These are “kissing” duodenal ulcers. The ulcers are on opposite walls of the duodenal bulb, and are basically touching each other, hence the “kissing” description. If you notice, the larger ulcer on the right has a flat dark spot in the middle…this is the former site of the large artery that was actively bleeding 24 hours prior. At that time, it was treated with a large bipolar electrocautery probe.
This picture was taken after a second-look endoscopy because we were not sure if the patient was still bleeding, or just passing old blood from the GI tract. Duodenal ulcers in this location can bleed massively and have a high associated mortality. Sometimes looking again within a short time interval is important in selected patients to make sure bleeding has stopped. As it turns out, the first treatment was successful and there was no sign of further bleeding.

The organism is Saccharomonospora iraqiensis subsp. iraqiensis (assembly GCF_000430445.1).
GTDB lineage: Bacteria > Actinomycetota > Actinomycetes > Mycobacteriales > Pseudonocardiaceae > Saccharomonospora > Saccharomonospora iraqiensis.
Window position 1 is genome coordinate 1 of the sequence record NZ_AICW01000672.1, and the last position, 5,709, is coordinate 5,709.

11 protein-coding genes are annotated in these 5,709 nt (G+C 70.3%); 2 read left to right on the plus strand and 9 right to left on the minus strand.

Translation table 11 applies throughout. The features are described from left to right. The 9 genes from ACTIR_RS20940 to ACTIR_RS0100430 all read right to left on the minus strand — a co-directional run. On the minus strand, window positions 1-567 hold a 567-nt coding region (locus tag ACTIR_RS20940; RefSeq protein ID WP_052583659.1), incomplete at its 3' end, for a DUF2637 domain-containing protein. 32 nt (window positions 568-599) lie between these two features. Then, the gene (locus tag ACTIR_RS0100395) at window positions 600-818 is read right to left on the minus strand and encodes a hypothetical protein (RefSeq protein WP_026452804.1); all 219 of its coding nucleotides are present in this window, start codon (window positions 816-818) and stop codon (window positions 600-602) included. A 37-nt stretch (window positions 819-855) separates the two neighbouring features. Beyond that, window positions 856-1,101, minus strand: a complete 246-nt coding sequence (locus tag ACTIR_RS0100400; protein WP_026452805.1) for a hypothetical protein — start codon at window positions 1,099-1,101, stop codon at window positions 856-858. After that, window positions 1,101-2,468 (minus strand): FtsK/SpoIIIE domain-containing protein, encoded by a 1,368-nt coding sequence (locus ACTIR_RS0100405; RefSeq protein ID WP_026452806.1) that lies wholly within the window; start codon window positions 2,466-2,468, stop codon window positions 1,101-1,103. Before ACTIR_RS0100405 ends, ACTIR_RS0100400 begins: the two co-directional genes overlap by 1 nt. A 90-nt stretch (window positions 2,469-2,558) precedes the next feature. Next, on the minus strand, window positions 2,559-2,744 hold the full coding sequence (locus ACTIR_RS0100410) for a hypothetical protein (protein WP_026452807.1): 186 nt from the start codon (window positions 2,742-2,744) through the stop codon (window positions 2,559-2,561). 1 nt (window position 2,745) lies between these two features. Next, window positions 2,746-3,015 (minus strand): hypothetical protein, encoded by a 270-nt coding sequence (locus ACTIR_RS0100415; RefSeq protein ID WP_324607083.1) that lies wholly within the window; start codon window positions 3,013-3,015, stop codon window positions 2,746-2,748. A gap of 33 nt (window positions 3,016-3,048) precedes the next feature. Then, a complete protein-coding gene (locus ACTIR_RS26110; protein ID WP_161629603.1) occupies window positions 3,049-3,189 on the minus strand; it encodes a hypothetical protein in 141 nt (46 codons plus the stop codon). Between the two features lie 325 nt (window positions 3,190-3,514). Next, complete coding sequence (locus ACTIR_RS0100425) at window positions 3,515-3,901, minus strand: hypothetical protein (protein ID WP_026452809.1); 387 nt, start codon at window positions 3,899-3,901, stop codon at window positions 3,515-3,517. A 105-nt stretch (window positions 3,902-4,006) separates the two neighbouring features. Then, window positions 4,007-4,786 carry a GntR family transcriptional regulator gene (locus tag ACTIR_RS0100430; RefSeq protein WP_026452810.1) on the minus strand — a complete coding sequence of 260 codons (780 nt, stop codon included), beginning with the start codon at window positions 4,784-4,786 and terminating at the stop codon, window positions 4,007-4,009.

The most common cause of duodenal ulcers in general is infection with the bacteria Helicobacter pylori. The most common cause of bleeding ulcers is aspirin or nonsteroidal anti-inflammatory drug (NSAID; e.g., ibuprofen, naproxen, diclofenac) use. This patient was on aspirin and also ended up having a H. pylori infection.
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Chiu PW. Second look endoscopy in acute non-variceal upper gastrointestinal bleeding. Best Pract Res Clin Gastroenterol 2013;27:905-11.